Let’s say you don’t like some­thing, that is dwe­sha, repul­sion. And how does that work? You see doshas, the neg­a­tive qual­i­ties, let’s say you work in an orga­ni­za­tion and you see all,”The boss is use­less, the envi­ron­ment is use­less, they don’t live up to my expec­ta­tions!” You build it up that way. Anoth­er exam­ple, you study in a par­tic­u­lar col­lege, you see doshas every­where, “This is not right, that is not right, the food is not right, the gate pass sys­tem is too strin­gent, etc etc” That builds up, and hence what is your expe­ri­ence of it? Dwe­sha. Repul­sion. So, expe­ri­ence of it is either attrac­tion or repul­sion. This is the twin mech­a­nism for expe­ri­ence. That which you are attract­ed towards, you will expe­ri­ence it as ”Wow!” and that which you have repul­sion towards, you will shrink back. You will expe­ri­ence a cer­tain shrink­ing from and a cer­tain includ­ing. So an includ­ing and an exclud­ing. These twin modes you will expe­ri­ence, in terms of raa­ga-dwe­sha, but most expe­ri­ences don’t come in this man­ner, most of them would be bal­anced out in terms of gunas and doshas. See even in a rela­tion­ship, it hap­pens, many peo­ple com­plain of this: When it was love, it was all okay, when it comes to marriage,”Arrrrgh!” Because at that time, it was all rosy because they saw only gunas,”Veeran, sooran, aha! How brave!” (Laugh­ter) That brings out only the gunas, veerya, shau­rya, and you see only that and it is all like love sym­bols in your eyes, and that is extreme attrac­tion. But when you move clos­er, you start see­ing details, and some of it, is not like the broad super, it is more like, ”All is okay, but.…” because you have start­ed see­ing doshas. And that dosha slow­ly repels you, if the gunas and doshas are very well-bal­anced, the gunas are a lit­tle stronger then you will have a good rela­tion­ship. Bal­anced rela­tion­ship, very good rela­tion­ship. Oth­er­wise most­ly what hap­pens, there is an flow and ebb reac­tion, where first time it was love at first sight. That is a flow, and then after that there is an ebb, pulling back and again a flow and again pulling back, again a flow, again pulling back, you will see this in oper­a­tion in actu­al life. This ebb and flow is in actu­al oper­a­tion. You will see this in prac­ti­cal oper­a­tion. And this builds up attach­ment and repul­sion. But when it is prop­er­ly bal­anced, then you will have a well-bal­anced view. The view is not coloured just by raa­ga or dwe­sha, just by attrac­tion or repul­sion, not just coloured by one. It is bal­anced and hence over­all the rela­tion­ship is sta­ble. And plus there is the moti­va­tion for dhar­ma. Most peo­ple expe­ri­ence this as huge shocks, “I expect­ed this! But the per­son turned out to be some­thing else. ” That is because of this con­trast. So raa­ga, dwe­sha, this is how we take in expe­ri­ences, and this gets stored, stored, stored, stored to such an extent, that there will be heavy con­di­tion­ing in terms of how you expe­ri­ence life. In fact, this is the key thing that deter­mines how we indi­vid­u­al­ly expe­ri­ence life. See, every­thing is the same objec­tive real­i­ty, right? Out­ward­ly it is the same objec­tive real­i­ty. But each one of us, even in this same ses­sion, each one of us would expe­ri­ence it dif­fer­ent­ly. Our inner expe­ri­ence of it would be dif­fer­ent. And that is based on this raa­ga dwe­sha. That which you have devel­oped an ori­en­ta­tion towards, you will find it good, inter­est­ing. That which you have not got­ten ori­ent­ed towards, you will not feel attract­ed towards. Let’s say, every­thing being equal, over a peri­od of time you will devel­op an ori­en­ta­tion. But you could also devel­op a neg­a­tive ori­en­ta­tion, because of cer­tain back­ground con­di­tions.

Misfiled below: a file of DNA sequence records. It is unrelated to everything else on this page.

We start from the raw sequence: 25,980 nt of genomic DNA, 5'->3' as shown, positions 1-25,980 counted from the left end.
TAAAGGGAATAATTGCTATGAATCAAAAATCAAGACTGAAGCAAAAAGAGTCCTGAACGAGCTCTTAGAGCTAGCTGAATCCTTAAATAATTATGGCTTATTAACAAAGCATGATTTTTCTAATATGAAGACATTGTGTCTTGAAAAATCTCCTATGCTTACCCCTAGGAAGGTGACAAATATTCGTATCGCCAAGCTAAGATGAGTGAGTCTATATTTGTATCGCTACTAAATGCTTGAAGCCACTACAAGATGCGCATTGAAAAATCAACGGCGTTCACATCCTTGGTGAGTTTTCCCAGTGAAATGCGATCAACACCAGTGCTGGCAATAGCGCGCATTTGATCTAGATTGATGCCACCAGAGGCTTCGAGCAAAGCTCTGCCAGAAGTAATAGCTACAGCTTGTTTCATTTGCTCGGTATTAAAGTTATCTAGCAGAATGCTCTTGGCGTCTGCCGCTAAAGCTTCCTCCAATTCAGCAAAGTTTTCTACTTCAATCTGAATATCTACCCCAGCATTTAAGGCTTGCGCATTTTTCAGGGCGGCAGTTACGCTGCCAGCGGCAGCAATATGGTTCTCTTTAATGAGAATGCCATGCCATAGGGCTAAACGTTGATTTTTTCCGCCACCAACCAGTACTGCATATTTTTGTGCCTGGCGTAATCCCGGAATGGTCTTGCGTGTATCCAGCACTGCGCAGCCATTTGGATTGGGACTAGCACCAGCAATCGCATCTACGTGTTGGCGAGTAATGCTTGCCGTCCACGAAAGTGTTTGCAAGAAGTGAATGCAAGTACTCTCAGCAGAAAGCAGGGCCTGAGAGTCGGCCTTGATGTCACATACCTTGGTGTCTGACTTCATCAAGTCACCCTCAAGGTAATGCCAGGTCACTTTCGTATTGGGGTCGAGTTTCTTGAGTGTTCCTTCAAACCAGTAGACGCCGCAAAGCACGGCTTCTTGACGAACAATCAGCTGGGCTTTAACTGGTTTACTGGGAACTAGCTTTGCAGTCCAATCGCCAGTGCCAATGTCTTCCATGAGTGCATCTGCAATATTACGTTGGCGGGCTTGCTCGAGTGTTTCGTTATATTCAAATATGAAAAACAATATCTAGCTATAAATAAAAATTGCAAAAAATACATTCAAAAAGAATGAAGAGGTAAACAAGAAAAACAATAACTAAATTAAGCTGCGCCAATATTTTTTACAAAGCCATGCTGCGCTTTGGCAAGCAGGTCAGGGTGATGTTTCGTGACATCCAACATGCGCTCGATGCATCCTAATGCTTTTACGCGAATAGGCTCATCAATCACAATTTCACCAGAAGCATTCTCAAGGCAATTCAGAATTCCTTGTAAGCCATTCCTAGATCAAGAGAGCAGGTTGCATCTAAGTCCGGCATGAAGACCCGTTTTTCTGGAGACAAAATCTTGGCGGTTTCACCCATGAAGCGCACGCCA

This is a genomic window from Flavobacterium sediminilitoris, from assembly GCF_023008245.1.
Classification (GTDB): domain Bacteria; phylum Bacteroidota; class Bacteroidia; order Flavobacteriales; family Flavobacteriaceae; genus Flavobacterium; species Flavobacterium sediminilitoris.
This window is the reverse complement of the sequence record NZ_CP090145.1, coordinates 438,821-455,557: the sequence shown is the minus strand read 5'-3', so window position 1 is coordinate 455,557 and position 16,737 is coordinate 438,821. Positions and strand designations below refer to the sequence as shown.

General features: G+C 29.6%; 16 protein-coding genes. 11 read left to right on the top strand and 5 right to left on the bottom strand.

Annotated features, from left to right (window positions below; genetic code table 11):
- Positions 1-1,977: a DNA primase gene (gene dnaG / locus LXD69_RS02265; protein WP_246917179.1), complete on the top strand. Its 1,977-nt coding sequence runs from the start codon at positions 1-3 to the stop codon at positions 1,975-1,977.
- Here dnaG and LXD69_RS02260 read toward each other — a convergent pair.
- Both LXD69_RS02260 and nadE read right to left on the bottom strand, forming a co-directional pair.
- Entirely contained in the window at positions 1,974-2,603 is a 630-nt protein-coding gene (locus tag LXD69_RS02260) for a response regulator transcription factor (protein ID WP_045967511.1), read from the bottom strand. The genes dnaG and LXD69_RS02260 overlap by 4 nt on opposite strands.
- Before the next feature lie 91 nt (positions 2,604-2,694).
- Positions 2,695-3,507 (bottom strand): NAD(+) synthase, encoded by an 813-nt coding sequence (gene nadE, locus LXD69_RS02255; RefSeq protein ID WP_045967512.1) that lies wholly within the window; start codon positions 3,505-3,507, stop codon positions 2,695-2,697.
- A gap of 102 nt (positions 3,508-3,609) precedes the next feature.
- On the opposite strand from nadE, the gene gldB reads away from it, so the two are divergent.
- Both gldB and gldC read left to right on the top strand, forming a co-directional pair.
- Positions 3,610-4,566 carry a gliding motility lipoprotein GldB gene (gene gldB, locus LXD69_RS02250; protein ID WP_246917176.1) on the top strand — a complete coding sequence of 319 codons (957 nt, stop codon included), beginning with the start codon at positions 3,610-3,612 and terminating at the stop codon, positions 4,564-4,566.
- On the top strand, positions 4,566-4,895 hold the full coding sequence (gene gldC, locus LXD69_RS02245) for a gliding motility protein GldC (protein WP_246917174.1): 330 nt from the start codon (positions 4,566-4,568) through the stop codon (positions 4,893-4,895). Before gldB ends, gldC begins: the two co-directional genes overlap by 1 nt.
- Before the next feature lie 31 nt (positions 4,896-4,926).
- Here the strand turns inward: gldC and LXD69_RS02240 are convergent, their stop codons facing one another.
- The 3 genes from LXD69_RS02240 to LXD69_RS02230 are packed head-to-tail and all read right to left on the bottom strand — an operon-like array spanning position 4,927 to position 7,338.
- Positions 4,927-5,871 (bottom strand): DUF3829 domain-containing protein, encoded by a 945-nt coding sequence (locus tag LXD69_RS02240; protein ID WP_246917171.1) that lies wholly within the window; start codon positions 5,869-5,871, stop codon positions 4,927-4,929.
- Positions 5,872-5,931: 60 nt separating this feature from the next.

Q: What is trish­na? Trish­na is an extreme thirst as a result of a cer­tain out­ward ori­en­ta­tion. For exam­ple, let’s say, some­thing has been thwart­ed. In the prop­er growth of the per­son, look­ing with the frame­work of the antahkarana – man­as, chit­ta, bud­dhi, ahamkara — we have seen, how man­as actu­al­ly process­es data giv­en by the sens­es. And after the ini­tial lev­el pro­cess­ing, that pro­cess­ing also includes these con­di­tion­ings, raa­ga, dwe­sha, that is how it is stored in the chit­ta (elec­tro­mag­net­ic mem­o­ry space) — “I like this!” “I hate this!” — and when you have strong likes and dis­likes, you will have strong emo­tion­al expe­ri­ences, and that emo­tion­al expe­ri­ence, let’s say it is thwart­ed. For exam­ple, Smrithi was shar­ing with me an episode of Flip­kart deliv­ery boy being killed by a boy who want­ed a Rs 12,000 phone! So it was cash on deliv­ery and when the Flip­kart deliv­ery boy tried to col­lect the cash, he was stabbed. Why would this hap­pen? Because the boy’s father had denied him that phone and the envi­ron­ment in which the boy lived had built up his raa­ga to such an extent that he could see only the object of his raa­ga, the mobile phone. He was com­plete­ly blind­ed by that. So these are also called shadri­pus, shadri­pus are you can say six ene­mies – kama, (lust or desire), krod­ha (anger), lob­ha (greed), mada (arro­gance), moha (attach­ment) and mat­sarya (jeal­ousy) (These six qual­i­ties bind us to illu­sion and veil real­i­ty)